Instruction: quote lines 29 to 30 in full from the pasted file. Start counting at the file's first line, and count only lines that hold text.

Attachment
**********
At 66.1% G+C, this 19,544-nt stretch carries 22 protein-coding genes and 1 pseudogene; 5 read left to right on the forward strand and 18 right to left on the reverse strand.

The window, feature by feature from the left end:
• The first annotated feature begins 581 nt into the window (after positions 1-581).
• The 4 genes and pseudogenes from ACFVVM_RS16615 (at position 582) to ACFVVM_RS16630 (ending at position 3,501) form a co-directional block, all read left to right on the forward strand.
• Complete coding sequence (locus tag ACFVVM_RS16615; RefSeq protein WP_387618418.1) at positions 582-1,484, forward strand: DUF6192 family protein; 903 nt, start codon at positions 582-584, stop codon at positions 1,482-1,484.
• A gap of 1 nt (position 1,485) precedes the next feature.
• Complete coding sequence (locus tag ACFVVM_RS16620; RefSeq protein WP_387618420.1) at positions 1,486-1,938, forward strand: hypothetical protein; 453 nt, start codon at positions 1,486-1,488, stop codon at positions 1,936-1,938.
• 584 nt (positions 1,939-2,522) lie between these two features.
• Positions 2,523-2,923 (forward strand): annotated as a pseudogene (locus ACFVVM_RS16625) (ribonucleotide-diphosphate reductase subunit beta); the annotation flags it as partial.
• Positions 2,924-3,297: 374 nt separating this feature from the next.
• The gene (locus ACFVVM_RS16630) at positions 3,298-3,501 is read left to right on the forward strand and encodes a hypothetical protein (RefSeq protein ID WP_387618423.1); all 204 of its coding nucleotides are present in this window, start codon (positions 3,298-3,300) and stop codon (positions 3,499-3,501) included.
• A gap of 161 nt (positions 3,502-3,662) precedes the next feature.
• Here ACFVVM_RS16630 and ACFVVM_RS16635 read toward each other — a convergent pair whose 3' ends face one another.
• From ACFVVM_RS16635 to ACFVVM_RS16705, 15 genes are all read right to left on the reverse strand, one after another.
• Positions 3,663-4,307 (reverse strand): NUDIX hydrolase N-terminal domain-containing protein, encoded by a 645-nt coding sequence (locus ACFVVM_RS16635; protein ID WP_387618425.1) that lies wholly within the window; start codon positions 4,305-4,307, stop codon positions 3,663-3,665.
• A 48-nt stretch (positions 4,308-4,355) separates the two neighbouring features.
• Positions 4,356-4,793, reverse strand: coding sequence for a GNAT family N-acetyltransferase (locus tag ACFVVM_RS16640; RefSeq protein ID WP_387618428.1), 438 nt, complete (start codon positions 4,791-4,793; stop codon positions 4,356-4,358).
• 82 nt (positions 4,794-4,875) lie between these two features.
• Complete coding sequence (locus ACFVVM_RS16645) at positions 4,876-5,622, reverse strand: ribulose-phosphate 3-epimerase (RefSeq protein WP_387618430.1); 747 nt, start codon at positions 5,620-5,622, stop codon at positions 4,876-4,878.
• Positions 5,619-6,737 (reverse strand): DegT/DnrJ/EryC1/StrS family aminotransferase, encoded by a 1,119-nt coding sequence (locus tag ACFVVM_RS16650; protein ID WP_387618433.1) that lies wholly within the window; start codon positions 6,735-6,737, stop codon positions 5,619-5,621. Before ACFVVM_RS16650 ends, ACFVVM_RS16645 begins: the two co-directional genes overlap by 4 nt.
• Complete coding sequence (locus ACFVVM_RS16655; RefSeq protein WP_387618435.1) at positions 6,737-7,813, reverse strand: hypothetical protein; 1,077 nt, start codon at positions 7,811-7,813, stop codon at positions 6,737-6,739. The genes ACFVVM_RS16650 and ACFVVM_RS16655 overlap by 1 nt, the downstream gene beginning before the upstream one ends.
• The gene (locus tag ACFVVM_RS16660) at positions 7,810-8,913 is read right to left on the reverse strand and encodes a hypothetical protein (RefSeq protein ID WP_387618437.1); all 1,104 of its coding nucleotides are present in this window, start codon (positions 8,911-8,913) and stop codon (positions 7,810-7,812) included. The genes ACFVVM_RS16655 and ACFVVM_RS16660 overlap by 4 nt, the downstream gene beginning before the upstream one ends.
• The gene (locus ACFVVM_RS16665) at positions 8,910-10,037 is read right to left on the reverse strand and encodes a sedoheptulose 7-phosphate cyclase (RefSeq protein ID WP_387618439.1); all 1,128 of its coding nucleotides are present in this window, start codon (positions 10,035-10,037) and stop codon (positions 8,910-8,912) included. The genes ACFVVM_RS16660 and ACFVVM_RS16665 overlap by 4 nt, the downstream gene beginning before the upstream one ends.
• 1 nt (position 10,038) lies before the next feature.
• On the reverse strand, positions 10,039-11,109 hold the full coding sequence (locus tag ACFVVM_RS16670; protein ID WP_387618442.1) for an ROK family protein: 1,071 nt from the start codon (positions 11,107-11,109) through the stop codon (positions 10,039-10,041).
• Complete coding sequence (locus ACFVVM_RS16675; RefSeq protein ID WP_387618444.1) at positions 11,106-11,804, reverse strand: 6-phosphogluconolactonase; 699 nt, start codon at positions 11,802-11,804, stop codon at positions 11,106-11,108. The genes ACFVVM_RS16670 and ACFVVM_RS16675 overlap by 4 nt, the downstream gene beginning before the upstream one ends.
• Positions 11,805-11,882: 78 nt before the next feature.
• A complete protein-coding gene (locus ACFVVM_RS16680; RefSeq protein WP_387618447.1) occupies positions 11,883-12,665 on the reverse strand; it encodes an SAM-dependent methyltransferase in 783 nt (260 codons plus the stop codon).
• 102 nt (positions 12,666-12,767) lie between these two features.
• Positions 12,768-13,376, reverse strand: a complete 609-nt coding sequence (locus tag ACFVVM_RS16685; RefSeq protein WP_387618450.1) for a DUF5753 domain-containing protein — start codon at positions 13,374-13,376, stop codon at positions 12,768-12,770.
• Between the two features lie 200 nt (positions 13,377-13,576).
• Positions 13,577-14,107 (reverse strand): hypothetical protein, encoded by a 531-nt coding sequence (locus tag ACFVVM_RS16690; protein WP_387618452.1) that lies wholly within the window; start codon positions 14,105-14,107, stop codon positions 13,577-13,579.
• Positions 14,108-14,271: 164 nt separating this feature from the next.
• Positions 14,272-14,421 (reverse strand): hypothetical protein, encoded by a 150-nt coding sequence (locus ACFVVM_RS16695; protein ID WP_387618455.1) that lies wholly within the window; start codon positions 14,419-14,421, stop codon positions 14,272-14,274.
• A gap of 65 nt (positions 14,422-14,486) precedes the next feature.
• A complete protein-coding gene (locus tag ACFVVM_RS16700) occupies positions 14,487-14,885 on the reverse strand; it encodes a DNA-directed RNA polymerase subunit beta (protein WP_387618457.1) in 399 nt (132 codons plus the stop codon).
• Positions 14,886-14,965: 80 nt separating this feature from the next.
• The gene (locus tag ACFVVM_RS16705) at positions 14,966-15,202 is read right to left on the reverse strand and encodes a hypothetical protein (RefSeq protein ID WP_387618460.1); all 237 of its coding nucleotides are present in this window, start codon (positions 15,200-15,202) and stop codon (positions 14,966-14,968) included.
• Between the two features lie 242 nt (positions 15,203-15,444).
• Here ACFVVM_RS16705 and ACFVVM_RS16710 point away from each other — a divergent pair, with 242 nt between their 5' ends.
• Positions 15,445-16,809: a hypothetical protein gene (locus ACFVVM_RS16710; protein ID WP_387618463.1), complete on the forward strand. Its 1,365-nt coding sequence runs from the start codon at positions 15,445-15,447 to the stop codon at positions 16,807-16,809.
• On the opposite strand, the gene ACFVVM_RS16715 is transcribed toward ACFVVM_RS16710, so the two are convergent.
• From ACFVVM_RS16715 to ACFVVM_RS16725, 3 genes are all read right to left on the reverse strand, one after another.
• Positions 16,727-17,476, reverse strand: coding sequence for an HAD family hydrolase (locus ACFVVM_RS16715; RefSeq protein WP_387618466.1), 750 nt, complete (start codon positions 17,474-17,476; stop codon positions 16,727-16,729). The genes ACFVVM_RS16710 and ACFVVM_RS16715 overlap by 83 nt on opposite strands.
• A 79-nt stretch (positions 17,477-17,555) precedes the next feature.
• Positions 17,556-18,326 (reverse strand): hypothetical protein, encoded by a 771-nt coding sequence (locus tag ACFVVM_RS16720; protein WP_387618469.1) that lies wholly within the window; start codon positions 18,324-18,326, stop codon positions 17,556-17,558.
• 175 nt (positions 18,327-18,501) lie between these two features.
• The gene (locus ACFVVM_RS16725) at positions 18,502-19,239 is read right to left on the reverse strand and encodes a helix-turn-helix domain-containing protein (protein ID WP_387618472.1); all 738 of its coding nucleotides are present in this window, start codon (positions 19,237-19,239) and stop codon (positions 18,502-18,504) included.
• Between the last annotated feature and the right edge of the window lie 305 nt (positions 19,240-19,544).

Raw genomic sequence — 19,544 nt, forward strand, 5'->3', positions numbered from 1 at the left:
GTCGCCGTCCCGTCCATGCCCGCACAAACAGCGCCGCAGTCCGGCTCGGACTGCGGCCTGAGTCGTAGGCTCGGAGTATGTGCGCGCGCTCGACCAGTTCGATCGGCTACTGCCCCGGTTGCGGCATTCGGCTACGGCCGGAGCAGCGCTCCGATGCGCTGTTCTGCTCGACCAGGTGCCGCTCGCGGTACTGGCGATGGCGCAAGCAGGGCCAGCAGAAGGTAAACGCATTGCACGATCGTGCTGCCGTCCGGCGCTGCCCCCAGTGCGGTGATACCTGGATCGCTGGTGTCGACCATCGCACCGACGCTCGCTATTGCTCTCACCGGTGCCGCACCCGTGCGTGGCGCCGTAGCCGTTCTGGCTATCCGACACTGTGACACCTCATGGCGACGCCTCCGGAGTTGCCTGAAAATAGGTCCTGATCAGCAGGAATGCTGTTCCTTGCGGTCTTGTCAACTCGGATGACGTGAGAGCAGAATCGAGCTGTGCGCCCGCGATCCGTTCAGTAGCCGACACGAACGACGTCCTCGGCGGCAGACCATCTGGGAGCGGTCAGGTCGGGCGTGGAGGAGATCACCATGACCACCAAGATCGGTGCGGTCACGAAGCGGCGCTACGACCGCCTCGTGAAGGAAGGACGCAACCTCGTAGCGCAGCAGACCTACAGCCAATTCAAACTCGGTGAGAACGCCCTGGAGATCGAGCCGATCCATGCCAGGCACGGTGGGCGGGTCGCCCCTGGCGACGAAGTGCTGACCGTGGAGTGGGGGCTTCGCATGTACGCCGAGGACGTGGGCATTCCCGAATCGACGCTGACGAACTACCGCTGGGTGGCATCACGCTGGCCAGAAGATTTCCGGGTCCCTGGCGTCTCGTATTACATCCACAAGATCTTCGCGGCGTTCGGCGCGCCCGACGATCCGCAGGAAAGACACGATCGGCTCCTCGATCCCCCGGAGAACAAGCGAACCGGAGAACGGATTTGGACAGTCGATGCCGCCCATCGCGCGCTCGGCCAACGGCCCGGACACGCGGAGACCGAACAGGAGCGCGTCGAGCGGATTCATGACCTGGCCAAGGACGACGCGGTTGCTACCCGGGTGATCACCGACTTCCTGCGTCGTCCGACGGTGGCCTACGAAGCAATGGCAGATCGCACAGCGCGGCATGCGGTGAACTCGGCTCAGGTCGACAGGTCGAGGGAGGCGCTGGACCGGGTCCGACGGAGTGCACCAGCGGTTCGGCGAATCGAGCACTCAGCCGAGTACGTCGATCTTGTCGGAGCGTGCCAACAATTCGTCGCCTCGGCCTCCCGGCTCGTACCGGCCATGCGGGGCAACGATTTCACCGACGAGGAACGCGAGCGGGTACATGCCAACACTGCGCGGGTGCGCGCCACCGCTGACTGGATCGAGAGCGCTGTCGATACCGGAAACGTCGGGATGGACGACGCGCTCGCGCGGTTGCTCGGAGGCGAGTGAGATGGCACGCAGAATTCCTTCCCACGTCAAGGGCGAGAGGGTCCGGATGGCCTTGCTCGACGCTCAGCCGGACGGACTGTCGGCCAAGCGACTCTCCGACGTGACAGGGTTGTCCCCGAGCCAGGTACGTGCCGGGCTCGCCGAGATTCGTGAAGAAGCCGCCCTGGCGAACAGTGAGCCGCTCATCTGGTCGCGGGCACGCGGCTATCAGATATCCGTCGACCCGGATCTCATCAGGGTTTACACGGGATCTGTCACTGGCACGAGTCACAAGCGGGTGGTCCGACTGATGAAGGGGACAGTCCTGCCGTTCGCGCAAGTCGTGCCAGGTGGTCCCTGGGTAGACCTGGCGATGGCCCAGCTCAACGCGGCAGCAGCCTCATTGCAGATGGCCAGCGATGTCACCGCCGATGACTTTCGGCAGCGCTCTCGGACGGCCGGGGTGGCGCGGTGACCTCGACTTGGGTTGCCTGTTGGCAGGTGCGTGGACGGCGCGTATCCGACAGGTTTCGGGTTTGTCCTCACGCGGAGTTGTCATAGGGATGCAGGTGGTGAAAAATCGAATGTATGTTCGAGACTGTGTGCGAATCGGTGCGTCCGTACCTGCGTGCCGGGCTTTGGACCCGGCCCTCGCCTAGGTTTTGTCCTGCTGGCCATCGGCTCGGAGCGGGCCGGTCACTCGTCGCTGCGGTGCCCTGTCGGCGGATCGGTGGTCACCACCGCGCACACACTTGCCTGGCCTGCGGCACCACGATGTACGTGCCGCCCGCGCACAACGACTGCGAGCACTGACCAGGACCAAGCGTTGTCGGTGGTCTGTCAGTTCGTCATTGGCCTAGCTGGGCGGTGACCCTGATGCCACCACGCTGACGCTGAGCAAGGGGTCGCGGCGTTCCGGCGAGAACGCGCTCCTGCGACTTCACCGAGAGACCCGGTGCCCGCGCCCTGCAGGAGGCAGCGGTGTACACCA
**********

• 102 nt (positions 12,666-12,767) lie between these two features.
• Positions 12,768-13,376, reverse strand: a complete 609-nt coding sequence (locus tag ACFVVM_RS16685; RefSeq protein WP_387618450.1) for a DUF5753 domain-containing protein — start codon at positions 13,374-13,376, stop codon at positions 12,768-12,770.